15 tTx2 ADVOOAT3: A Fool or a Knave. Editor Advocate: When one reads the following from Mr. Carlisle, and takes into consideration the indebted neea of our country and the "best bank ing system the world ever saw," it seems to me, that to think of the truth of the whole matter, he must recur to the cap tion of this article as a God's fact: That the amount of money in the oountry is greater than ia required for the transac tion of the business is conclusively shown by the fact that it bas accumulated and is still accumulating in the financial oenters to such an extent as to constitute a serious embarrassment to the banks in whioh it is deposited, many of whioh are holding large sums at a loes. Carlisle's Report to Con gress. The census bureau bulletin, issued the 3d of last month, gives the mortgage indebtedness for 1890, for acres and lots, at. $1,935455800. (Congressional Reo ord, page 3,023, present session.) "How's that," asked a friend of mine, "when there's cot $2,000,000,000 o...

Publication Title: Advocate, The
Source: Chronicling America [US Library of Congress]
Country/State of Publication: Kansas, United States
Page 16 [Newspaper Page] — The advocate. — 14 March 1894

10 yfcv Can bo Saved by Sending for oor 1K4 eataloxae of 3TJLD, GBifiSt 6JBPEN and PLOWA& hXZDa. Drop os a cara ana gei nr on free. Tramfcull, Strean A Allen Bed Co., Kas. City, Mo. ALFALFA SEED! For new crop Alfalfa Seed, write to UWR1NCE ft REED, Garden City, Kansas. FRANK HERALD, ATTORIOSY AT IaAW. 413 Kansas Ave., Topekft) Xan. J.C.L1CCLIFJT0CK, A. L1.v E3.D.9 30 Kansas Arena, - Topeia, Kansas 01906 hoars, 8 to 4 p. m. AELINGTON UOTJSE TOPI3XC.A, ZZiVHCAO Best 11.00 a day house In Kansas. Two blocks up town from Santa Fe depot,on 4th st Electric Headquarters for People's Party men. T. . PETERS, Proprietor. SHIP rear otisr, E;, Fruit, Patittry, Hldis, Predict of any kind to the YILLUAJUEBMXTILECO. ST.J0E,L!3. Bern Cratwi, Boxes and Baskets, Best prices and prompt sales and returns. SEND U3 YOUR CHSir.3 FC.1A?FLE3. Ecler to any banx In tht city. TFOB ALLj t"5 t month ilmry and x miim mill. If too tui tmDlormtDi writ i A 1 A odm to P. 0. VICE KEY, Aaata,MlM. rSTy xne lsyr finwe...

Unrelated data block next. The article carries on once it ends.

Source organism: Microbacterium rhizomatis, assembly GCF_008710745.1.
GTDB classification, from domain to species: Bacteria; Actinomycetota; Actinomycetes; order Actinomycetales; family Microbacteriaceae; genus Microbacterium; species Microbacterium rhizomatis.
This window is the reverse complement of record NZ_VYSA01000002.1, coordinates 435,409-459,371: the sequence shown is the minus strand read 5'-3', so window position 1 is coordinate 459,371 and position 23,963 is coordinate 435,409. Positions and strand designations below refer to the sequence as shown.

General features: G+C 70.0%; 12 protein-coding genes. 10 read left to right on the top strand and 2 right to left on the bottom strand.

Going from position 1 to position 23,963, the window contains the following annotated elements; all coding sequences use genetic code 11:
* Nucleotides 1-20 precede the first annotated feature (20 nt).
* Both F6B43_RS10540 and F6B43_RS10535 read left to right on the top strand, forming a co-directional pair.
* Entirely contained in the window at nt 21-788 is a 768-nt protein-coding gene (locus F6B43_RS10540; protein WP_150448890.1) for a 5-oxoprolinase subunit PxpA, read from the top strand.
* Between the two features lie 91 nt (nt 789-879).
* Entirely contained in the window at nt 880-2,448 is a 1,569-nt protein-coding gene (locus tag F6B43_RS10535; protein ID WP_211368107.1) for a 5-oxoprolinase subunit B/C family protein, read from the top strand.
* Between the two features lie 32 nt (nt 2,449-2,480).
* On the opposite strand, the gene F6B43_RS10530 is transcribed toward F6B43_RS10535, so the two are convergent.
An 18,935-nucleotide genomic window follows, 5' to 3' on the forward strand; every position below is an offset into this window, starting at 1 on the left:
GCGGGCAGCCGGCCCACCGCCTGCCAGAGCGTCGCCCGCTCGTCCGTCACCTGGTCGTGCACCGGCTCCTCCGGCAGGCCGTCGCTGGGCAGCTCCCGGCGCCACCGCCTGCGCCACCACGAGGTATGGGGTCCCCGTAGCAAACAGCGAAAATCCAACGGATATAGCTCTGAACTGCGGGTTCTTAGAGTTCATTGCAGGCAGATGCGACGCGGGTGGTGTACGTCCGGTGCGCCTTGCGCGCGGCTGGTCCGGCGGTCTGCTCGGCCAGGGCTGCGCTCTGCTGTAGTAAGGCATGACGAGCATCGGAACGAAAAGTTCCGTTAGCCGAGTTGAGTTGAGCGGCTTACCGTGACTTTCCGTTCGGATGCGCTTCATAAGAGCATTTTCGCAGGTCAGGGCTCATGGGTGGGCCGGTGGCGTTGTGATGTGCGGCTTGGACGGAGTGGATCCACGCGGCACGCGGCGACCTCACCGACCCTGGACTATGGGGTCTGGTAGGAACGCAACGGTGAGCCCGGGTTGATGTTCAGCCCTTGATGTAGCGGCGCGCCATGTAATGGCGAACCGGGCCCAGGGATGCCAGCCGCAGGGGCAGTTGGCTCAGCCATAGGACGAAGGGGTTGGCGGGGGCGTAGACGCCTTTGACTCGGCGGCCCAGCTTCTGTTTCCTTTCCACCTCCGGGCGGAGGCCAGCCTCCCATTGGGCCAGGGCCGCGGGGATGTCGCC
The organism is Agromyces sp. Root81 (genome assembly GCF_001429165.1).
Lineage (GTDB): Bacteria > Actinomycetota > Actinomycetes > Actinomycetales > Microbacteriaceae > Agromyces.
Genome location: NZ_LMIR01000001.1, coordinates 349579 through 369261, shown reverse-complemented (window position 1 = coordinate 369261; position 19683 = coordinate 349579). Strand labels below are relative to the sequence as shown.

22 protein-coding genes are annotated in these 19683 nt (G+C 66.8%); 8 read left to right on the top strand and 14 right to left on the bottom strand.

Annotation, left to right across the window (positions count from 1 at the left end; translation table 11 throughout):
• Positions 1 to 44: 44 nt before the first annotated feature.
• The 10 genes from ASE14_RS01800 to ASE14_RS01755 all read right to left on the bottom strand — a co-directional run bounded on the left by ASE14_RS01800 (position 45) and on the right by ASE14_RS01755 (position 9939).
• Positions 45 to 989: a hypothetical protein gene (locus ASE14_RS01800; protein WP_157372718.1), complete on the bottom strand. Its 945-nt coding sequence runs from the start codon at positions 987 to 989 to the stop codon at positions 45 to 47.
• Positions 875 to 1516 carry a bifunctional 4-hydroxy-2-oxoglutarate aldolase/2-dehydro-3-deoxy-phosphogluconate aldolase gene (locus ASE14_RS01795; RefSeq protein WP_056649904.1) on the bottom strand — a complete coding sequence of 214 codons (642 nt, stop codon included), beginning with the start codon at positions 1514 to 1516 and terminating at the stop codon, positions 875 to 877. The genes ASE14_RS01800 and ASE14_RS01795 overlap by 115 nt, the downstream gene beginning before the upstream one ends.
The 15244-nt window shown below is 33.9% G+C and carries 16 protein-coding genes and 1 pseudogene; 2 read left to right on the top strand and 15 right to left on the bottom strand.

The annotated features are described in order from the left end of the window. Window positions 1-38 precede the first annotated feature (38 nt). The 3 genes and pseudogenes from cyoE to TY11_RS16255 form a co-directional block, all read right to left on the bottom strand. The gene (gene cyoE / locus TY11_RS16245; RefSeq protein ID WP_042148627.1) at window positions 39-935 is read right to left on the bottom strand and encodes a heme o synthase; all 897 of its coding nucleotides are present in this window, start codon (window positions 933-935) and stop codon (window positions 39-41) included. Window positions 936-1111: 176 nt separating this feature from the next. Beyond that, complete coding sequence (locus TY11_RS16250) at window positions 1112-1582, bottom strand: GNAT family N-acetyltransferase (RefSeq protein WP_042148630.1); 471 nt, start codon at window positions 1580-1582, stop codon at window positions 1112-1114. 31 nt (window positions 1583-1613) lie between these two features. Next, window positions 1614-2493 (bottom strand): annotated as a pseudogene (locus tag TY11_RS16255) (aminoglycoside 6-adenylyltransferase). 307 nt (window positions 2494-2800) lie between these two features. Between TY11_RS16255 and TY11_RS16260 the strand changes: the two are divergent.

Publication Title: Advocate, The
Source: Chronicling America [US Library of Congress]
Country/State of Publication: Kansas, United States
Page 1 [Newspaper Page] — The advocate. — 21 March 1894

VOL.VI.NO. 12. $1.00 A YEAR. TOPEKA, KANSAS, MARCH 21, 1894. OFFICIAL STATE PAPER. SHERMAN-SILVER-SUGAR. WHISKERED KANSAS IDEAS FLAUN TED IN OHIO'S BEAZEN, PLU TOCRATIC PACE. The Trenchant Pen of Mrs. Diggs Still at Work The Judicial Mother Hubbard-Poller's Great Stroke. Washington Correspondence. Don't "you all" wish you might have been in the senate when the "father of the best financial system the world haa ever seen" was brought to a standstill before the Bland bill? I could think of nothing to compare the long, cold Ohioan to, except a serpent that lies torpid until wounded or excited by sight of prey. Senator Sherman is ever frigidly dignified until the money ques tion com8a up, then his sinuous activity begins. The Bland bill was brought over to the senate and quickly passed to a third reading and beyond the amend ment stage before Mr. Sherman caught breath enough to bring delay tactics to bear upon it. lie was simply frantio when he found himself caught in the meshes of the ...